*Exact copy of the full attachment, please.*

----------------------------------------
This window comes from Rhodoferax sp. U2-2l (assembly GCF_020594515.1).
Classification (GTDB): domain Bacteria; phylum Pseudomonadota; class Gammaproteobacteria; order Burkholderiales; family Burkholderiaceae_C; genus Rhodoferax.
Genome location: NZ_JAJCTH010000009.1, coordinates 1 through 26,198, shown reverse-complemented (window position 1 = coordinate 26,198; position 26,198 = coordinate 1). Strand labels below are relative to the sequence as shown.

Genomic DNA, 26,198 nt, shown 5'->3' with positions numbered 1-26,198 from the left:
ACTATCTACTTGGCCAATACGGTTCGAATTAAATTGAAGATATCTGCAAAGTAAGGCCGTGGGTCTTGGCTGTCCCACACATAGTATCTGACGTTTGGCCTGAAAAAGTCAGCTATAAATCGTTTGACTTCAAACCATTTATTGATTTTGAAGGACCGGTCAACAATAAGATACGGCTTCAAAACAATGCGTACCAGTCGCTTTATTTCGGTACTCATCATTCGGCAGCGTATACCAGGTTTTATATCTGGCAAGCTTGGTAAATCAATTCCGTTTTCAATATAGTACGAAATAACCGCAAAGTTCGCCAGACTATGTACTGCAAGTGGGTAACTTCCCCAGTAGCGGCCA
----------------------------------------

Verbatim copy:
This window comes from Rhodoferax sp. U2-2l (assembly GCF_020594515.1).
Classification (GTDB): domain Bacteria; phylum Pseudomonadota; class Gammaproteobacteria; order Burkholderiales; family Burkholderiaceae_C; genus Rhodoferax.
Genome location: NZ_JAJCTH010000009.1, coordinates 1 through 26,198, shown reverse-complemented (window position 1 = coordinate 26,198; position 26,198 = coordinate 1). Strand labels below are relative to the sequence as shown.

Genomic DNA, 26,198 nt, shown 5'->3' with positions numbered 1-26,198 from the left:
ACTATCTACTTGGCCAATACGGTTCGAATTAAATTGAAGATATCTGCAAAGTAAGGCCGTGGGTCTTGGCTGTCCCACACATAGTATCTGACGTTTGGCCTGAAAAAGTCAGCTATAAATCGTTTGACTTCAAACCATTTATTGATTTTGAAGGACCGGTCAACAATAAGATACGGCTTCAAAACAATGCGTACCAGTCGCTTTATTTCGGTACTCATCATTCGGCAGCGTATACCAGGTTTTATATCTGGCAAGCTTGGTAAATCAATTCCGTTTTCAATATAGTACGAAATAACCGCAAAGTTCGCCAGACTATGTACTGCAAGTGGGTAACTTCCCCAGTAGCGGCCA